Trickle Upper: Portland Cracks Down on Excessive CEO Pay

Trickle Upper: Portland Cracks Down on Excessive CEO Pay

In 2017, Portland, Oregon, will become the first city to impose a surtax on companies with CEOs who make more than 100 times their workers’ median pay—an idea that was floated by Prospect executive editor Harold Meyerson two years ago.

“If congressional liberals want to diminish economic inequality, they should also promote legislation that would link corporate tax rates to the ratio between CEO pay and the firm’s median pay,” Meyerson wrote in 2014. “They [CEOs and their boards] would … have a self-interest in raising their workers’ wages.”

The Portland rule, which Councilmember and City Commissioner Steve Novick told Meyerson was inspired by Meyerson’s writing, requires companies to pay an additional 10 percent in taxes if their CEO pay is 100 times their median worker’s pay, and an additional 25 percent if the ratio is more than 250 to 1. Novick told Meyerson that there were 540 such corporations doing business in Portland—five of which are based there.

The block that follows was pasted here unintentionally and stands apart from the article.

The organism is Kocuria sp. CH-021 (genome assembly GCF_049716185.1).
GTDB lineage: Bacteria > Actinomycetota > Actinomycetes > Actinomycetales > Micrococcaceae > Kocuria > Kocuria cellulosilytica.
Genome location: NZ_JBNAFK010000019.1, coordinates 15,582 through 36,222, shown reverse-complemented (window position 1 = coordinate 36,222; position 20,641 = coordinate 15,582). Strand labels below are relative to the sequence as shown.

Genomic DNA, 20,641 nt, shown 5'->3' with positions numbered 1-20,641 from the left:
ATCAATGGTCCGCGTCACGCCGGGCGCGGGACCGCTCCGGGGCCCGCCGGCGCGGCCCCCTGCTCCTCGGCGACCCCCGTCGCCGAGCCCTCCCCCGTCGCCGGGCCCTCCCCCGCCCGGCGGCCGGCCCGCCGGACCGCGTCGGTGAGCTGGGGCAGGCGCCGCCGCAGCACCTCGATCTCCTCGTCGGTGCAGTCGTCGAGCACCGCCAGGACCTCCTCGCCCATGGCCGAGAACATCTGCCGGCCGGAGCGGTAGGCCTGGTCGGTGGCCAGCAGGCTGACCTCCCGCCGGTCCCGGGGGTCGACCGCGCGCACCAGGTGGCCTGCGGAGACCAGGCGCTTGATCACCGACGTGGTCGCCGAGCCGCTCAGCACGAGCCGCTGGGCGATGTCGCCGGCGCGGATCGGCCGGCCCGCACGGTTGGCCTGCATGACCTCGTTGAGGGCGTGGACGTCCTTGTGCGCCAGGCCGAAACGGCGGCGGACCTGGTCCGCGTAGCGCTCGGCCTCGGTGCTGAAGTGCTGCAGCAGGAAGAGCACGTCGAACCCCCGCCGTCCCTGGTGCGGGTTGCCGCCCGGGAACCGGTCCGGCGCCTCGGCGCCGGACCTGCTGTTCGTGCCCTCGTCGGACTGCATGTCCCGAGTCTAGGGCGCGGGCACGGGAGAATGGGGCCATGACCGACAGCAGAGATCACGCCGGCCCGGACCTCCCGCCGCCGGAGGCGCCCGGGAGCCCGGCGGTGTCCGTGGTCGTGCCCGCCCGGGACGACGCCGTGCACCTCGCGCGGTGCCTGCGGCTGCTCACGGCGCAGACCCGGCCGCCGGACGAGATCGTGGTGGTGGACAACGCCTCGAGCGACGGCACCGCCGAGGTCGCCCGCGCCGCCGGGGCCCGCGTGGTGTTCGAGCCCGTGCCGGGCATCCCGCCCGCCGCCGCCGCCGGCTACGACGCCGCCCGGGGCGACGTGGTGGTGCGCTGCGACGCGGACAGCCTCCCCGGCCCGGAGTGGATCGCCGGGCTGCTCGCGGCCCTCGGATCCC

A similar bill was proposed in California in 2014, but died on the state Senate floor. The 2010 Dodd-Frank financial-reform law required the Securities and Exchange Commission to publish U.S. corporations’ CEO-to-worker pay ratios.

“When I first read about the idea of applying a higher tax rate to companies with extreme ratios of CEO pay to typical worker pay, I thought it was a fascinating idea,” Novick told The New York Times after the measure passed on December 7. In The Guardian, economist Branko Milanovic was also quoted praising the idea, saying “it seems [to be] the first tax that targets inequality as such. … It treats inequality as having a negative externality like taxing carbon emissions.”